NEBRASKA CITY – Gov. Pete Ricketts said budget cuts and a new system for assessing taxes on ag land are part of his overall tax reform package.
Last November, the governor responded to forecaster’s reports that the state will collect about $200 million less than expected by renewing a hiring freeze for most state agencies and telling department heads to expect more cuts this legislative session.
Ricketts said Nebraska has already made progress in controlling state spending.
Ricketts: “Just to put this in perspective, we have reduced the growth of government by about 90 percent. Before I took over as governor the budget was growing at 6.5 percent and this budget right now is slated to go up .6 percent. But, obviously we have to live within our means just like all Nebraska families do.”
He said forecasters expect less state revenue as the state’s number one industry, agriculture, continues to see declines.
He said farm and ranch income has been cut about in half since 2013.
Ricketts: “When farmers and ranchers see their income go down they stop spending money and that ripples through our entire economy. That’s really what we are seeing going on here in large part.
He said controlling spending and tax relief are two sides of the same coin.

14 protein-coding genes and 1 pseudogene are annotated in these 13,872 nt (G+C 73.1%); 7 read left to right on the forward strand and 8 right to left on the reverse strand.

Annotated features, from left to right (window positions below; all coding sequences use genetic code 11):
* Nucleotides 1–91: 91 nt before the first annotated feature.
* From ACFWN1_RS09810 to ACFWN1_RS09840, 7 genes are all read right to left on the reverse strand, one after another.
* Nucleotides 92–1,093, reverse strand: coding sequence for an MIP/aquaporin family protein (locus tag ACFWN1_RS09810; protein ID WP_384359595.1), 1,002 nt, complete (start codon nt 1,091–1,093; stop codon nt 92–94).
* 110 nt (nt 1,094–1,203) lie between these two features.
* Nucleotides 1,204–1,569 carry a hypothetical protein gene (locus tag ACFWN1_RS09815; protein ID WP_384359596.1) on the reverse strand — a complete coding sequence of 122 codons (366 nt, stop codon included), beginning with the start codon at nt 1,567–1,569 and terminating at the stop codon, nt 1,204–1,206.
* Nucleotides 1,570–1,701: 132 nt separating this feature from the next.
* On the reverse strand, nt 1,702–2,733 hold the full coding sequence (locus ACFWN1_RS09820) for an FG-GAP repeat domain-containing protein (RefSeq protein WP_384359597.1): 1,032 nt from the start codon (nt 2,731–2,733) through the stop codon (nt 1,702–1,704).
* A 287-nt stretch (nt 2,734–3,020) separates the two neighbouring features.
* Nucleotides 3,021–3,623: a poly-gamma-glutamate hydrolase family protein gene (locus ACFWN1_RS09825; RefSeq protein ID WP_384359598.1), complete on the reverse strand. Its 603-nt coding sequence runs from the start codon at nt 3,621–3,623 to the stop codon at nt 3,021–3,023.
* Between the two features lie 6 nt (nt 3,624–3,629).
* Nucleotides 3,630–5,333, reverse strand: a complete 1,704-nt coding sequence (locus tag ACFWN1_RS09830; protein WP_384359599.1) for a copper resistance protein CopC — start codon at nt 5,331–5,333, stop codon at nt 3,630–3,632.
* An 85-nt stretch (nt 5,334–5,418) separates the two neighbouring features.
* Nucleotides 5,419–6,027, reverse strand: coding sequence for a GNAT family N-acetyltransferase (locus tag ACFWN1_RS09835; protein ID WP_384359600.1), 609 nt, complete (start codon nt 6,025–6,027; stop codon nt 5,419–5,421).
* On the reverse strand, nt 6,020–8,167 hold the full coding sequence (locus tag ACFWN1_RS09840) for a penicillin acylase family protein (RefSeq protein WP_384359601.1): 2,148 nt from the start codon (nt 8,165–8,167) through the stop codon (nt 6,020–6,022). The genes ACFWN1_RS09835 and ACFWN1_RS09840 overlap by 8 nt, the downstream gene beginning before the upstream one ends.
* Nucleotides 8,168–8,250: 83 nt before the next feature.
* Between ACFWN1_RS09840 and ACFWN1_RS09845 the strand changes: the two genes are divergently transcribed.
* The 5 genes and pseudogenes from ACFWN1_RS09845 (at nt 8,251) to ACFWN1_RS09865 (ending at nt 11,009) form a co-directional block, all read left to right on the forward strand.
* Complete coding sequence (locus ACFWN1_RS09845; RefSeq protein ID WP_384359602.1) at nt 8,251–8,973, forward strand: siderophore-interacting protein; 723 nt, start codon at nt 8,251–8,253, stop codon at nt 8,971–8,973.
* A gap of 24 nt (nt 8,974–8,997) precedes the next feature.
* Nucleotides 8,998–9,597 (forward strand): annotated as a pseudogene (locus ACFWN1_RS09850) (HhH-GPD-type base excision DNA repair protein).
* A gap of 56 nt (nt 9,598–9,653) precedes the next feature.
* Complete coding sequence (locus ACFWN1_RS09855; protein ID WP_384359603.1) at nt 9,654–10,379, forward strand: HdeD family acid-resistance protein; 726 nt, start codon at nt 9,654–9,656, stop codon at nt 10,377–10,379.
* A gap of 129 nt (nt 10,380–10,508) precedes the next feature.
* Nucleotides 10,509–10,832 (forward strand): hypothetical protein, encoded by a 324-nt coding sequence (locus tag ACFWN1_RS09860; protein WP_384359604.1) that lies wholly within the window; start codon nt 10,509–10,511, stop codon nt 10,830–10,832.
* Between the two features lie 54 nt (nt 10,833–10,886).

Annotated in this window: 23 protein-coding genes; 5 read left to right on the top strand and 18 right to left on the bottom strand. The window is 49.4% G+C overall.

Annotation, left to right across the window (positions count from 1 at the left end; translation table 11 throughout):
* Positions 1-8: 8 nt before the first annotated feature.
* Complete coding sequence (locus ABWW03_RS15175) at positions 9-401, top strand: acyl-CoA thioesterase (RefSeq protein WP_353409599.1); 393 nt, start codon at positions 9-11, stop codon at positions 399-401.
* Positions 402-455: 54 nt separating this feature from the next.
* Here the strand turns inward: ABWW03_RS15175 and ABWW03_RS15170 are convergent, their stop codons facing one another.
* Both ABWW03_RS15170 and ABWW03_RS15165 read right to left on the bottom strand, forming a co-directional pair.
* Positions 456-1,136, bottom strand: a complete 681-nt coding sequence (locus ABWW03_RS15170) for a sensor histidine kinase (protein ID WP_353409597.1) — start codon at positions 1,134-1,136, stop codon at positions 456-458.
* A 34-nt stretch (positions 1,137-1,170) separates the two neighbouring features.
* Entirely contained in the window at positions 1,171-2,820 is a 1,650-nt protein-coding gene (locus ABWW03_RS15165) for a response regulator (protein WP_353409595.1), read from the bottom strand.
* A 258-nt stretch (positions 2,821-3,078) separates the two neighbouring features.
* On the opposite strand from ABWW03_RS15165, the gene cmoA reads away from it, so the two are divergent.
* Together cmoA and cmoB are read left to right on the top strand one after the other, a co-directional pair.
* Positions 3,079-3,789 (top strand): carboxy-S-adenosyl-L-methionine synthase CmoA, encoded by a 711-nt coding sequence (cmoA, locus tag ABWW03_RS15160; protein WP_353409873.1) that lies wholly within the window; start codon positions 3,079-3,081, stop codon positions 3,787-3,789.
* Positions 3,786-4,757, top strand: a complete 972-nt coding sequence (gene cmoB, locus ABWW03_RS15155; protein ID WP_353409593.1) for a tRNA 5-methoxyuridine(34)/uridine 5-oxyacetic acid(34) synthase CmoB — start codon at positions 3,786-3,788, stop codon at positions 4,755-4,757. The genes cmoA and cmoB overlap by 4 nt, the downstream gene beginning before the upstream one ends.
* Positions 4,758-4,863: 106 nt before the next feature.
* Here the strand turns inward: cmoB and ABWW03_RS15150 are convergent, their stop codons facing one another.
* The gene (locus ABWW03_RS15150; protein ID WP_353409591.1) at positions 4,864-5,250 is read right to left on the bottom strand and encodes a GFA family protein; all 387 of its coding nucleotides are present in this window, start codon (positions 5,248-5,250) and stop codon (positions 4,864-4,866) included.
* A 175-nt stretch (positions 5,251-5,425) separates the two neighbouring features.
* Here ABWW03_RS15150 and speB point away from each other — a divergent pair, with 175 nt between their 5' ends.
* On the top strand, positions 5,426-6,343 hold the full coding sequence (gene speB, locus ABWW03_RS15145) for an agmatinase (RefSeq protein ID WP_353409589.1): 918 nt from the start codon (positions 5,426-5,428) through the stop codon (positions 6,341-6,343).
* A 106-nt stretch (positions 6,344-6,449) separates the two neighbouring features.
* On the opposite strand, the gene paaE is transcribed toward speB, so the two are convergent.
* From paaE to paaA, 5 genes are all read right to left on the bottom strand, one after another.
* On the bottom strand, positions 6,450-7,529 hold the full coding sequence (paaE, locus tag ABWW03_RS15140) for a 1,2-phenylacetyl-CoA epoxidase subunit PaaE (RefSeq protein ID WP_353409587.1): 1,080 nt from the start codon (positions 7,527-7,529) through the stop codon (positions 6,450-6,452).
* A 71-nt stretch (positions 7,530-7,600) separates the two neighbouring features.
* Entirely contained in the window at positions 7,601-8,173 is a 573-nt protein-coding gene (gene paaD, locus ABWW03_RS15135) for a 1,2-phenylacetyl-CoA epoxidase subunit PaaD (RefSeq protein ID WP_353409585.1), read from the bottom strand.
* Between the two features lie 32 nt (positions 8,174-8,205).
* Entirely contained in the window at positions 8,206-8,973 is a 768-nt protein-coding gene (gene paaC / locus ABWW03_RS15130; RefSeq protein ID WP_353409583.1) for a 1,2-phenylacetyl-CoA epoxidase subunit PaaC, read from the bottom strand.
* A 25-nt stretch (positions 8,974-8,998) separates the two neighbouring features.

Ricketts: “The only way you can have sustainable tax relief is by controlling spending. You control your spending and let your revenues grow faster. Then you can afford to take your rates down.”
Ricketts said he has been working with legislative and farm leaders to build a coalition in support of tax relief. He said a property tax system based on potential income for ag land rather than market sales should be part of the picture.
Ricketts: “It ties the ag land valuation more closely to what they can actually earn off the land, so it is more fair to our farmers and ranchers and it is one of the things that has helped those other states control their property tax valuations, so we want to go to that same sort of system. In fact, if it had been in place this year, we would have reduced average ag land valuations by about 10 percent.”
He said had income potential assessment in place, ag land valuations would not have gone up 252 percent over the last 10 years.
He said local spending control will still be needed.
Ricketts: “What we saw over the past decade, as those valuations went up 252 percent, and, if a local taxing entity, like say your school district, didn’t take their levy down they just collected a lot more money. They just go a windfall out of it. If we would have had an income potential assessment, we would have avoided that situation in the first place.”
The Republican governor who is up for re-election in November said the state budget and taxes are his two top priorities for the session that begins Wednesday.